Federal Processors PEDv Responses

This information was presented at an Ontario Pork Processor Porcine Epidemic Diarrhea (PED) Cleaning and Disinfection Planning Session February 1, 2014.

Key Points To Remember

  • This is a big deal!
  • This is serious both for us and our suppliers.
  • Actions now will affect the spread of this disease and its long-term economic impact
  • PEDv is not a food-safety issue for humans.
  • PEDv only infects swine, though other species can physically spread it around.

Our Commitment

  • The Federally Inspected plants will be receiving known-positive PEDv hogs as long as they are not clinically ill at the time of slaughter.
  • We will require these hogs to be delivered at specific times to allow clean-up and disinfection of our facilities before other hogs arrive.
  • We will not discriminate against producers with PEDv positive hogs and we will cooperate fully with Ontario Pork, OMAF and producers.

Biosecurity Goals

  • Our goal is to make sure that trucks leave our plants no worse than they arrived. In other words, if a truck arrives without the virus, we want it to leave without the virus.
  • We can't control possible PEDv to our plant so every area of our facilities should be considered as potentially contaminated with PEDv. This includes offices and walkways.
  • We need to assume that every truck has the potential to be carrying the virus.
  • As of now, we believe that few trucks are carrying it, but we don't know which until after they have unloaded and tests have been completed. This may take up to 36 hours.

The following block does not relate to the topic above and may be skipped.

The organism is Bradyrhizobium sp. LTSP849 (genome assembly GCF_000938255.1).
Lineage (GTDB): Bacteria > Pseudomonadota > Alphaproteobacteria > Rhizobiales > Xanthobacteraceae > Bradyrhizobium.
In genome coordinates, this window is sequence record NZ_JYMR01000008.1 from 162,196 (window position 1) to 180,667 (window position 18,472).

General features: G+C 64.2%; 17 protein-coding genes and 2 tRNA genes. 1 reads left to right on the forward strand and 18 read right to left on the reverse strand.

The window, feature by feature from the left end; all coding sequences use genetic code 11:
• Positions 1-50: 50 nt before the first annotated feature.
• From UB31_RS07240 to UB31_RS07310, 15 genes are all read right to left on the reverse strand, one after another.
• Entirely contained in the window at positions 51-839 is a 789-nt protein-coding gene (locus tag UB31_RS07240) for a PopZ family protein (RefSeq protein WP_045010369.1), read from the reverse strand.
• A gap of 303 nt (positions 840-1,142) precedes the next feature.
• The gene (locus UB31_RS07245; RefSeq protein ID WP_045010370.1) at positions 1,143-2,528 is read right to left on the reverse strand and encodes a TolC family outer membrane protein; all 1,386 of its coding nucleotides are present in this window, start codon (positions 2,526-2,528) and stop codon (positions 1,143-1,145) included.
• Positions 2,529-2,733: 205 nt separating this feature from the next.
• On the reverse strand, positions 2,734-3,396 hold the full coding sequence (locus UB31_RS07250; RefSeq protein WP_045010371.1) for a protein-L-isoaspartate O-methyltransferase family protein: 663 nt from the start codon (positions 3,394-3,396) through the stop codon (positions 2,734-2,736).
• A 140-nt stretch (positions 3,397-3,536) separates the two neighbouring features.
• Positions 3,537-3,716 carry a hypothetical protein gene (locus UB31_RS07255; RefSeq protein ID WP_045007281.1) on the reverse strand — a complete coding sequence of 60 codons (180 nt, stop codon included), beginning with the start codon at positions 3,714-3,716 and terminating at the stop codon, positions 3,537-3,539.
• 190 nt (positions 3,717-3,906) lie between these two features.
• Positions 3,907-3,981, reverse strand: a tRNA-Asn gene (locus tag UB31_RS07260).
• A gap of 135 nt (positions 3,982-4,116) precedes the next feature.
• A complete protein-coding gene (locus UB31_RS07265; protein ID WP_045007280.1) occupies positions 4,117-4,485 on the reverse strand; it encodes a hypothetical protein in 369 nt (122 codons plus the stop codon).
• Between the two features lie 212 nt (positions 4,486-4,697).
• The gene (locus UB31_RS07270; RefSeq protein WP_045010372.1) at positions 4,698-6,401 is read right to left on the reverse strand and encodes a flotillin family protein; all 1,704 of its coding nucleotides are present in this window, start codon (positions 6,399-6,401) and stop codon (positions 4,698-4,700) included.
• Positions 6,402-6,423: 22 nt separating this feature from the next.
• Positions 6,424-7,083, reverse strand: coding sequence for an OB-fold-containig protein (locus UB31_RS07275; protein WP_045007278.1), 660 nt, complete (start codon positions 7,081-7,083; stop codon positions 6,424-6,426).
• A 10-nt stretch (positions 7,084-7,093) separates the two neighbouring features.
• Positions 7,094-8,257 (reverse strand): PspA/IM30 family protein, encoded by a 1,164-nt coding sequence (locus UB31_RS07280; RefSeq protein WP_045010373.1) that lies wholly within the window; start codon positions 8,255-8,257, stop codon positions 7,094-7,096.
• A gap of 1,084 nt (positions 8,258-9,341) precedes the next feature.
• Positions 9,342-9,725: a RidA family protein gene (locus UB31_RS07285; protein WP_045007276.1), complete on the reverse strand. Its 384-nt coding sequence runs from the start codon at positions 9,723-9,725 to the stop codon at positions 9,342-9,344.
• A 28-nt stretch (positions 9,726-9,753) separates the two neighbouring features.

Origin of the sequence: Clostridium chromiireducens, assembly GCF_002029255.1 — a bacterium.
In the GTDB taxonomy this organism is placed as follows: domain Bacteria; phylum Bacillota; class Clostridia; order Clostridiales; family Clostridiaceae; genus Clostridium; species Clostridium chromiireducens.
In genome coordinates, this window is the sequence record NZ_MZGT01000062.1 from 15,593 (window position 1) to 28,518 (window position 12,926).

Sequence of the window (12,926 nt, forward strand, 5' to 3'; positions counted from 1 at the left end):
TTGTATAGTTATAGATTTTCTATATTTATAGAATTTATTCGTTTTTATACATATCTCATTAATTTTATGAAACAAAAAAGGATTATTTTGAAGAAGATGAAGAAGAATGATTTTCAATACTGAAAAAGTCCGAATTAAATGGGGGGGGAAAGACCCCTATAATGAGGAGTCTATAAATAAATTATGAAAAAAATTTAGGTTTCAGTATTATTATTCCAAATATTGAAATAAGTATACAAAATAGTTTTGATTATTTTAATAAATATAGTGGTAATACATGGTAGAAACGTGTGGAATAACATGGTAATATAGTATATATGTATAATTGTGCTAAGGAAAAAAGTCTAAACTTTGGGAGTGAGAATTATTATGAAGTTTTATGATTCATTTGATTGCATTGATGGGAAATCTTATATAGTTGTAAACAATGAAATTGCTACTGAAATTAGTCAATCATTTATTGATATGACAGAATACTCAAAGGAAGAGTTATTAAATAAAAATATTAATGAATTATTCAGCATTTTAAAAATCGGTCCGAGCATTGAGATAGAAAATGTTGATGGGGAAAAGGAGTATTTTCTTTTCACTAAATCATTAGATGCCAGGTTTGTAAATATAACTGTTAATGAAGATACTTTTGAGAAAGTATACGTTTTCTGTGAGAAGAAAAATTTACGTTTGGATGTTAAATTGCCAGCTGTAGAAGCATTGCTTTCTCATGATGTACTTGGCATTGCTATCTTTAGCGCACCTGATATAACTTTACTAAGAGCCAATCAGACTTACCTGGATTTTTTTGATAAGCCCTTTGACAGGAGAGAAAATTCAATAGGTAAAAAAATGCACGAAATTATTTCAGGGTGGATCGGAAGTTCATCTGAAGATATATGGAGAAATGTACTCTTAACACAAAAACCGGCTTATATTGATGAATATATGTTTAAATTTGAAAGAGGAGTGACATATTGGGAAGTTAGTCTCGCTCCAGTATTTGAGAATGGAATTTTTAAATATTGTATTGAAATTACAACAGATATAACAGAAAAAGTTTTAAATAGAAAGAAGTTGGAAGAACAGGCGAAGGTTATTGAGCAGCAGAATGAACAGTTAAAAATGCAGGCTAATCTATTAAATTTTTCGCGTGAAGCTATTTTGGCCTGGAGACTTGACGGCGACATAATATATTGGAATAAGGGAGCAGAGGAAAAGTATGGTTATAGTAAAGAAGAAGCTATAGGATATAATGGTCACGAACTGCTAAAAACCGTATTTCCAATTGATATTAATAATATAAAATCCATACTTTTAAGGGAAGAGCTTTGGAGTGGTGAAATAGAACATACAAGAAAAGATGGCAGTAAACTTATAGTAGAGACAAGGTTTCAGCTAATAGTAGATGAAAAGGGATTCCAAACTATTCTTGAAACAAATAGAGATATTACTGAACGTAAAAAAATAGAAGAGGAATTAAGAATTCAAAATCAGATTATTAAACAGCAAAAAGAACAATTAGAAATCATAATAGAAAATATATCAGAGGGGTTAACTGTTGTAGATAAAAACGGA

Truck Testing

  • We expect to test each truck after unloading so we can identify new pockets of PEDv infection.
  • Test results can be returned quickly, so producers provide appropriate biosecurity enhancements
  • At this stage of the outbreak, intensive effort may contain it.
  • PEDv does not lose viability quickly…..weeks or months in cold weather

Another View of Biosecurity

  • The Wet Paint Example
  • Think of two areas…one clean and painted green and one with fresh, wet, red paint.
  • Think of hog trailers and tractors as "green".
  • Consider everything else in and around a processing plant as covered with red wet paint.
  • This means Everything…areas around loading chutes, receiving offices, driveways, walkways, loading docks, lunchrooms, washrooms, slaughterhouse pens, all covered in wet red paint.
  • Your goal is to keep the green area totally free of any red paint…… none at all.

Plant Receiving Dock Example

Keep what you need inside the "green" trailer space

Figure 1. Keep what you need inside the "green" trailer space

Text equivalent to Figure 1

Red or pink areas all should be considered contaminated and require protection to cross on foot.

Arrows show where we want to avoid contamination moving

How to Keep the Red Out

  • Wear special boots in "Red" areas but change them when going into "Green" areas.
  • Good plan but a single step into the red paint with your "Green" area boots causes contamination.